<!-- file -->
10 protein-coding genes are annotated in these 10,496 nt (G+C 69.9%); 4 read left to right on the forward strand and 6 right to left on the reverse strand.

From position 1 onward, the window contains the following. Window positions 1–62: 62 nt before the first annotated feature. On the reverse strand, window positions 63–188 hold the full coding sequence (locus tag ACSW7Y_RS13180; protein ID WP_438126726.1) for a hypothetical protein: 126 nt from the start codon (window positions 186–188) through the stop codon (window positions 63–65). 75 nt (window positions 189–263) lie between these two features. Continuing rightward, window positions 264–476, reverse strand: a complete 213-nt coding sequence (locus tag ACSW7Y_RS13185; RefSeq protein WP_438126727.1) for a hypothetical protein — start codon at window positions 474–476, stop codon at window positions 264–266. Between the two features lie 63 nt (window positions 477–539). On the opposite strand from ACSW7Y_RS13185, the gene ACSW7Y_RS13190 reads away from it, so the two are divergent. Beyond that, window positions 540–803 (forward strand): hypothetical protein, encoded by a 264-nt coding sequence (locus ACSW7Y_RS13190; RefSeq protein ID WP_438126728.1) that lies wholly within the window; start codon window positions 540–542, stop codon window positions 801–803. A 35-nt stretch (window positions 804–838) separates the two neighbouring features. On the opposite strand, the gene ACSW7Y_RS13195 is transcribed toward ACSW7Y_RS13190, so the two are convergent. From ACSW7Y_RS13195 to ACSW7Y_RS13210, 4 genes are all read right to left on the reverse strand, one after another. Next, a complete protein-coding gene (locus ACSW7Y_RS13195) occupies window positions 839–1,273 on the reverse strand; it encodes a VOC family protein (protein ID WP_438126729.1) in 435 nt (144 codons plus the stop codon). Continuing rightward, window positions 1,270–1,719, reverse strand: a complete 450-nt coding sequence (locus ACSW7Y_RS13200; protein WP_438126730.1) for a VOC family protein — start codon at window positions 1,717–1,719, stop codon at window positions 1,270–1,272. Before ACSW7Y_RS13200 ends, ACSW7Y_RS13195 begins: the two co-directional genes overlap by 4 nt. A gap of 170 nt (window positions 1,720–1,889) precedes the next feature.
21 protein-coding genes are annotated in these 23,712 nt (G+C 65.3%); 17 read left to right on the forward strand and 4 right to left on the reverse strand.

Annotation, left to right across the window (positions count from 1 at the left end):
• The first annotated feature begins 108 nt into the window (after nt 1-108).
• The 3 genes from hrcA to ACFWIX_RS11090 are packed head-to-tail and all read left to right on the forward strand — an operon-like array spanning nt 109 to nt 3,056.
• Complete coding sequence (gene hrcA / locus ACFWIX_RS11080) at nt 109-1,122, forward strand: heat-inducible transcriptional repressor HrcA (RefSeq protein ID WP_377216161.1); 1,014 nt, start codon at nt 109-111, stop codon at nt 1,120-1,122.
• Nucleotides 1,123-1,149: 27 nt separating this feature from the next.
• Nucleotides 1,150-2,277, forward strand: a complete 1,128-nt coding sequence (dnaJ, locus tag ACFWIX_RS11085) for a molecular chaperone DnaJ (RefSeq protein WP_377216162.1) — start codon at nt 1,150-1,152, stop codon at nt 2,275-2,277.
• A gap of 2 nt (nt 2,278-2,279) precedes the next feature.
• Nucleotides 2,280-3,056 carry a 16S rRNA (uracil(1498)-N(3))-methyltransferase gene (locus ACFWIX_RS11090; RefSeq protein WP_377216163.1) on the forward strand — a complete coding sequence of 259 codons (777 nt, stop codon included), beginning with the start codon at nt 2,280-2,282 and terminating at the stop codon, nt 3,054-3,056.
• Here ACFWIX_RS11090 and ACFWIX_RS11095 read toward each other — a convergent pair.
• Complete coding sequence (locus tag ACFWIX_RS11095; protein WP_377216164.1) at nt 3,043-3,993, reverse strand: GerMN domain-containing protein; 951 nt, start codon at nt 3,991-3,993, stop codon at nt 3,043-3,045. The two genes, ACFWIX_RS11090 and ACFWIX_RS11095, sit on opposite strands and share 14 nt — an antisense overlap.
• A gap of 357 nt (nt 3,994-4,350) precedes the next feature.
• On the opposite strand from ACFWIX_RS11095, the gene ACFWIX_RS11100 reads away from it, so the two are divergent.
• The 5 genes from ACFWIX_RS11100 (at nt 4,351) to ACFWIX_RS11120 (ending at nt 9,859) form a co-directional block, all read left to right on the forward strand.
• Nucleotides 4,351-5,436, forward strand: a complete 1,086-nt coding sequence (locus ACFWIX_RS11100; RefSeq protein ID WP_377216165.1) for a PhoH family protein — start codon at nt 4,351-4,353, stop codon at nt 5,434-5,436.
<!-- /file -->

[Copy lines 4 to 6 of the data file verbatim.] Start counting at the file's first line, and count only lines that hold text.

Annotation, left to right across the window (positions count from 1 at the left end):
• The first annotated feature begins 108 nt into the window (after nt 1-108).
• The 3 genes from hrcA to ACFWIX_RS11090 are packed head-to-tail and all read left to right on the forward strand — an operon-like array spanning nt 109 to nt 3,056.